Competing Arguments

Immigration supporters say the United States should be more generous to people who need help.

Donald Kerwin, executive director of the Center for Migration Studies, a Catholic think tank that supports immigrants and immigration, wrote an essay published March 17 criticizing the immigration policies of the Trump administration — “which made cruelty a pillar of its strategies,” he wrote.

Kerwin objects to the “Remain In Mexico” policy of the Trump administration — known as Migrant Protection Protocols — in which migrants claiming asylum were not allowed to make their case in the United States. Kerwin said the policy — which the Biden administration is changing — violated U.S. law, treated migrants badly, and didn’t even work on its own terms, since border arrests spiked in 2019 while the policy was in full effect.

He also objected to the Trump administration’s dismantling of an Obama-era program that offered at-risk minors in Central America a chance to apply in their own country for entry into the United States.

“From a Catholic perspective, it’s a no-brainer. I think what the current administration is saying is you need smart programs like that in place,” Kerwin said in a telephone interview. “And just to be clear, those are children that are deemed to be at risk and able to join their parents who were legally in the country. Why kill a program like that?”

Immigration skeptics argue that inviting migrants hurts them because of the dangerous and degrading journey they make through areas controlled by drug cartels and gangs, putting them at risk for sex trafficking and other horrors. They also say the current asylum application system in the United States often masks pure economic migration, which they argue is more cruel than kind.

One of those is Art Arthur, a former immigration judge who went to a Jesuit high school and is a volunteer in his Catholic parish outside Baltimore. He is the resident fellow in law and policy for the Center for Immigration Studies, an immigration-restrictionist think tank that calls for a “pro-immigrant, low-immigration vision which seeks fewer immigrants but a warmer welcome for those admitted.”

Arthur said encouraging economic migration is bad for poor people already in the United States, who must compete for jobs with low-skilled immigrants, which he said makes it harder to get a job and depresses wages.

“When they come to this country, they are in direct competition with the most gift-disadvantaged people in this country,” Arthur told the Register in a telephone interview. “That illegal entry makes life cheaper and better for well-off people. It doesn’t help people who are lower on the socioeconomic spectrum.”

As an immigration judge in York, Pennsylvania, from 2006 to 2015, Arthur ruled mostly on cases of people who had been detained on charges of committing crimes, which he says accounts for his high denial rate of claims for asylum — more than 90% during one five-year period, or eighth highest in the country, according to a tracking study from Syracuse University. Some other applicants, he says, also failed to state a claim for asylum recognized by the law or did not provide credible evidence for such a claim.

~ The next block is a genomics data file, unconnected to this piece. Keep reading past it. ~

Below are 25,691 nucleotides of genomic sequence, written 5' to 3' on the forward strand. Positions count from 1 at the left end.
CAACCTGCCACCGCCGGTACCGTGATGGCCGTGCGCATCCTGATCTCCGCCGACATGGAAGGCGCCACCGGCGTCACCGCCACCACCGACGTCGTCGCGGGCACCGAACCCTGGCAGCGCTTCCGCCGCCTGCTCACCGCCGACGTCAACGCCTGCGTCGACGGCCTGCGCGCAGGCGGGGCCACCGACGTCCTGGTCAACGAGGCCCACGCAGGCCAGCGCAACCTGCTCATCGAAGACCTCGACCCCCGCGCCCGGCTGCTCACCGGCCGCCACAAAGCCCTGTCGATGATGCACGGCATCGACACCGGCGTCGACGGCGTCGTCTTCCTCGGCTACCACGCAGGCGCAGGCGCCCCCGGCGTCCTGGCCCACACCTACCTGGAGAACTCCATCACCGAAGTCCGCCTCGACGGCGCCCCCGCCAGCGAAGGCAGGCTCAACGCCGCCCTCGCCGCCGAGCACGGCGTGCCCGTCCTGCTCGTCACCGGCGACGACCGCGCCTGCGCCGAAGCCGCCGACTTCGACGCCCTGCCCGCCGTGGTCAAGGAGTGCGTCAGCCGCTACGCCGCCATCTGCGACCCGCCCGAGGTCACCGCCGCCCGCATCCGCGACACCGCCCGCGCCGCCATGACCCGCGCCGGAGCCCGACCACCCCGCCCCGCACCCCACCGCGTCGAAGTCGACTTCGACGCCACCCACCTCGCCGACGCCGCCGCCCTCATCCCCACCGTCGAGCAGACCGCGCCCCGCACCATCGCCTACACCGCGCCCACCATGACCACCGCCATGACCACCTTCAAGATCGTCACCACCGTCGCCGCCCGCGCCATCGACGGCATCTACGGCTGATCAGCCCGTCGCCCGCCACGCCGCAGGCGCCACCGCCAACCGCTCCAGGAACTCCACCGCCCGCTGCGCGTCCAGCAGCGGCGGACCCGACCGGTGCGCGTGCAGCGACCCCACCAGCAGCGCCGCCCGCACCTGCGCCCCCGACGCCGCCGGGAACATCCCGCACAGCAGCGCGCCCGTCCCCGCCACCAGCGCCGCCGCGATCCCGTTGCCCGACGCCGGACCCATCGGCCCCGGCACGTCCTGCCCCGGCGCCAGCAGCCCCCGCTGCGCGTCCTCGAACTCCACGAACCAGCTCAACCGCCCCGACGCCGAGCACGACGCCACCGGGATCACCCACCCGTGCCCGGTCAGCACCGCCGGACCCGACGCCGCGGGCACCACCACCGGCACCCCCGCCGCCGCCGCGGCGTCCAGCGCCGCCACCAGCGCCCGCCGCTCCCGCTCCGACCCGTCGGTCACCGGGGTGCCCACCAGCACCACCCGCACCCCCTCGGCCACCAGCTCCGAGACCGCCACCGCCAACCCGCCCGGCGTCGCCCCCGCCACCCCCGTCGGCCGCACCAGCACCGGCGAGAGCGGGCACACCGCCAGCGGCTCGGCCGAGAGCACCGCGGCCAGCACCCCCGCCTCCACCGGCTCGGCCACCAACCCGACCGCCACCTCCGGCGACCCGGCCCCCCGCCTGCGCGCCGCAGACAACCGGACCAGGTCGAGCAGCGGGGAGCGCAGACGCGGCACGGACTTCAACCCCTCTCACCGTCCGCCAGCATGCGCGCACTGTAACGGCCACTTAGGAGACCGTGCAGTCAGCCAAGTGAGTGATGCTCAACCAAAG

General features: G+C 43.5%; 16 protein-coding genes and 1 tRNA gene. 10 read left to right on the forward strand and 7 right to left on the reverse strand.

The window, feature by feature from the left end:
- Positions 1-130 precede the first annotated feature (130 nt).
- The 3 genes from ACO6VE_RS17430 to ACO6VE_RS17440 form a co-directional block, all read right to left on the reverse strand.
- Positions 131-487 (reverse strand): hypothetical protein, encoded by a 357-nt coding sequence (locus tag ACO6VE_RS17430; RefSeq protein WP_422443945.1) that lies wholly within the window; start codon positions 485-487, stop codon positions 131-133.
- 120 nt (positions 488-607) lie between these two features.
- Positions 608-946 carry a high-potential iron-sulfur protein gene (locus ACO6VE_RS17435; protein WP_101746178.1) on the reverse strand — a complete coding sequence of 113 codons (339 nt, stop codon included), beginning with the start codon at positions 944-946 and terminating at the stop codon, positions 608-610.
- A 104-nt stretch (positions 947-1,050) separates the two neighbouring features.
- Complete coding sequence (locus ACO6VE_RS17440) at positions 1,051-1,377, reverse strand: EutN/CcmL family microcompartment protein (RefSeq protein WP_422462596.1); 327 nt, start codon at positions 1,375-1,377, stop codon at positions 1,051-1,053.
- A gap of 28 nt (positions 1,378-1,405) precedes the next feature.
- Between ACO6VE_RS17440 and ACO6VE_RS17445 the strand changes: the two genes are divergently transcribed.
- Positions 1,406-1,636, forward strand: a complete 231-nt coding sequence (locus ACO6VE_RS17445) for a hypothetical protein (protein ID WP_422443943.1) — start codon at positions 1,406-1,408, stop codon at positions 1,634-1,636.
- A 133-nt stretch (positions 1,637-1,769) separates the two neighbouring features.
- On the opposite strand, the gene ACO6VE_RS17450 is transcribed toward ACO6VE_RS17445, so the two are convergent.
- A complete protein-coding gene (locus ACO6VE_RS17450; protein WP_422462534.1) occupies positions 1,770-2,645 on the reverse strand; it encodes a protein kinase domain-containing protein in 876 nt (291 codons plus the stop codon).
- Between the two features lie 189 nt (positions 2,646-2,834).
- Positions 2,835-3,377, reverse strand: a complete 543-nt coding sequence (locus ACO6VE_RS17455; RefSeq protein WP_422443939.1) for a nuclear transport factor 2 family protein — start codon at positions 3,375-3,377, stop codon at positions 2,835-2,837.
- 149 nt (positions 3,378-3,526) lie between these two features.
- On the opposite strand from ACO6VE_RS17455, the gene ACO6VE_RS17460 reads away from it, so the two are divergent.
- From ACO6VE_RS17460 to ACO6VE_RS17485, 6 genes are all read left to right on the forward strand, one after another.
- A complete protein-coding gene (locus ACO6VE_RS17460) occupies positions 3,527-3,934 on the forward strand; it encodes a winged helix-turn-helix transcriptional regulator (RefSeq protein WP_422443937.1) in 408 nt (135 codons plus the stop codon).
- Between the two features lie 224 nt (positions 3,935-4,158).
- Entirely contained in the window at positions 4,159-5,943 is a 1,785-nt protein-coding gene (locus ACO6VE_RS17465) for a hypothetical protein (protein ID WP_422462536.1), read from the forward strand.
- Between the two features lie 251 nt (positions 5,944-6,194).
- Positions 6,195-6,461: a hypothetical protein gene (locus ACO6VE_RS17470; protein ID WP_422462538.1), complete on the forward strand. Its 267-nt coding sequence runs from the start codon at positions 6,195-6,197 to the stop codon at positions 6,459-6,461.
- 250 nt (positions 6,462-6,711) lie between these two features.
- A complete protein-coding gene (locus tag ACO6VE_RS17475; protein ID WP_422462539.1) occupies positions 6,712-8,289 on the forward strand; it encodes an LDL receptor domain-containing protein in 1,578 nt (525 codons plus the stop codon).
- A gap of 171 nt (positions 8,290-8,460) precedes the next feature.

But he said he believes in asylum. He called Americans “a very open, warm and giving people” and said the country should stay that way.

“We need to maintain the United States as a beacon of hope for people. We need to limit the number of people who are coming to this country for economic reasons. We need to grant asylum to those people who truly need it, and we need to do it in a timely fashion,” Arthur said. 

Kerwin, who used to run an immigration subsidiary of the U.S. Conference of Catholic Bishops, doesn’t see immigrants as economic competitors of other poor people. Confident that he’s standing with the Gospels and the bishops, Kerwin looks at his fellow churchgoers who want to further restrict immigration and shakes his head.

“Catholic advocates and service providers who work with immigrants, we feel like we’re kind of abandoned by a lot of Catholics on these issues, who we feel don’t approach these issues from a Catholic perspective,” Kerwin said in a telephone interview. “The work is hard. It’s particularly stinging to have Catholics attack you, especially when you’re on all fours with Catholic social teaching.”


No Simple Solutions

Catholic skeptics of immigration say immigration policy requires what the Church calls prudential judgment, and they question the prudence of immigration supporters.

“I don’t think there is one definitively Catholic response to a situation like this. But a devout Catholic policymaker would be looking for the policy response that creates the least harm and ensures that migrants are treated with dignity, even if they are subject to enforcement of our laws,” said Jessica Vaughan, a Catholic and the director of policy studies for the pro-low-immigration Center for Immigration Studies, by email. 

“A faithful Catholic would consider the reasons for the laws — to protect Americans, to preserve opportunity for all Americans, to avoid doing harm to Americans — especially the least fortunate among us,” she said. “We can shelter the homeless, give drink to the thirsty, aid to the sick, clothe the naked, et cetera, without necessarily resettling all the world’s needy within our borders.”

The two clerics interviewed for this story, Bishop Flores in Brownsville and Father Murphy in Tijuana, both acknowledge that calibrating immigration policy is complicated.

Bishop Flores said policymakers should err on the side of charity — what might be thought of as a preferential option for the immigrant.

“A country is entitled to its borders and an orderly system of crossing. However, that’s not an absolute,” Bishop Flores said. “It’s coupled with the government of the country that has its borders to be generous to the family that is trying to find safety.”

For Father Murphy, who has spent the last eight years helping migrants, the answer is love. 

“So I just ask people to look into their hearts. I really ask: What can we do to help our brothers and sisters? Obviously we need some laws to be changed,” Father Murphy said. “I’m not saying open borders, but we need open hearts.”

Matt McDonald is the editor of New Boston Post.